The latest report from the Committee on Climate Change (CCC), ‘Reducing UK emissions: 2020 Progress Report to Parliament’, is good news for hydrogen.
This annual ‘stock-take’ gauges the UK Government’s performance on delivering against its climate change objectives and makes recommendations on what needs to happen to achieve Net Zero.
As someone with a life-long interest in the environment and a career working in the energy sector, I was delighted to read this year’s report. There is a great deal of sense in the recommendations it makes, particularly for ‘investments in low-carbon and climate-resilient infrastructure’.
The area where Cadent can contribute most and most quickly is energy networks. The report says ‘Low-carbon hydrogen is critical to achieving Net Zero and needs to be deployed at scale during the 2020s. Given the potential of the fuel across multiple sectors, a cross-cutting vision and strategy for a hydrogen economy will be required from Government, with production and use starting from the early 2020s. Risk sharing mechanisms for the first users and producers of low-carbon hydrogen are likely to be required, in order to develop a market for low-carbon hydrogen.’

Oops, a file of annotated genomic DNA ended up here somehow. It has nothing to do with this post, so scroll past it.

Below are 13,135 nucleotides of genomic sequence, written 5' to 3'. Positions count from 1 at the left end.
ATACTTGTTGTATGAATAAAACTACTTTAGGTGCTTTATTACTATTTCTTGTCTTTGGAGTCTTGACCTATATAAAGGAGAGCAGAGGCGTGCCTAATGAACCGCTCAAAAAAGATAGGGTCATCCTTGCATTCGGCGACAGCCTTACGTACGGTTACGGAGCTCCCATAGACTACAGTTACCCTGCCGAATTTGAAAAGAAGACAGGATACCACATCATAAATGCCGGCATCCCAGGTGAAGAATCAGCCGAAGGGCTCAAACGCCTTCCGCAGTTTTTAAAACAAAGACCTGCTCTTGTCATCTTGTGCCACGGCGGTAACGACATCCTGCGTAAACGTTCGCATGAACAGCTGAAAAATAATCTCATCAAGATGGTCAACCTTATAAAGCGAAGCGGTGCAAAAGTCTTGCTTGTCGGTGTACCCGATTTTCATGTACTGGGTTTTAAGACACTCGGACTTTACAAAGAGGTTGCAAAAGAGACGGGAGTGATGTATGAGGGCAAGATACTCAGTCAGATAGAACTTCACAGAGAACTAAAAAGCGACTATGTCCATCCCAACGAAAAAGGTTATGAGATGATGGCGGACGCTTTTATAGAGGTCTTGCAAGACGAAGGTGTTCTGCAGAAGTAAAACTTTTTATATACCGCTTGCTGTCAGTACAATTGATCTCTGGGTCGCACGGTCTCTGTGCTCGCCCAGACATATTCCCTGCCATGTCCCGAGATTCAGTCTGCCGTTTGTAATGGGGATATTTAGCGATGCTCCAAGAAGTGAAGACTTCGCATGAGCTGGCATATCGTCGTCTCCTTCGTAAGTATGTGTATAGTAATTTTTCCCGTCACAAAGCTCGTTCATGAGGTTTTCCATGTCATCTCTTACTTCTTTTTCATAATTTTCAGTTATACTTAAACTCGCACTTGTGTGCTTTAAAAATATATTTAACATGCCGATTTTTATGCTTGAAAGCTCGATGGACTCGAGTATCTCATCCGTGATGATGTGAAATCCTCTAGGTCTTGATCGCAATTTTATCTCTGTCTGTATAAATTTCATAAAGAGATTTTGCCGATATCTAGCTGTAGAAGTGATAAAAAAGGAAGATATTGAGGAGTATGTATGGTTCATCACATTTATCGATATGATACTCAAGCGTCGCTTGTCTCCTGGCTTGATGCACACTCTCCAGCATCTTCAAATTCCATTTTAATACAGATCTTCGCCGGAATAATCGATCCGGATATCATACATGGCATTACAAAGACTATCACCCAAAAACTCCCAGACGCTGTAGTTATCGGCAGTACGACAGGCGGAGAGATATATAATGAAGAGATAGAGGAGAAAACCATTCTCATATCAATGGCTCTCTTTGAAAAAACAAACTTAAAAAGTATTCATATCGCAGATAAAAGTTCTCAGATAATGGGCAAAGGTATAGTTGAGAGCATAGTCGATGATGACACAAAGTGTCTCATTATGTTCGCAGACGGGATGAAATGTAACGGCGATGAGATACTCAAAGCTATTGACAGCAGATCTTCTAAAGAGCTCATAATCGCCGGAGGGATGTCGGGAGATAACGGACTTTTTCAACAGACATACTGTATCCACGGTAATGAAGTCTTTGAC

We agree – both the electricity sector and the gas sector have carbon reducing innovations ready to implement right now. In our case, the approach proved by HyDeploy, at Keele University, is technology that could be adopted across most of the UK as quickly as the electricity innovations, bringing with it an estimated CO2 reduction of 6 million tonnes, equivalent to taking 2.5 million cars off the road, instantly.
HyDeploy is the first time hydrogen has been injected into a natural gas network in the UK since the days of town gas. Some 100 households have been safely using a blend of 20% hydrogen and 80% natural gas for heating and cooking,
We are keen to help make all of this happen at the pace that’s required. We can support government in planning their joined-up hydrogen strategy; thinking through green gas production incentives; accelerating the decarbonisation of industrial clusters; and being involved in large scale pilots demonstrating what can be done and enabling rapid learning. We fully support the CCC in its efforts to move the UK forward in terms of addressing climate change and are ready to play our part with hydrogen technologies as soon as we are given the go ahead. Let’s hope that comes soon.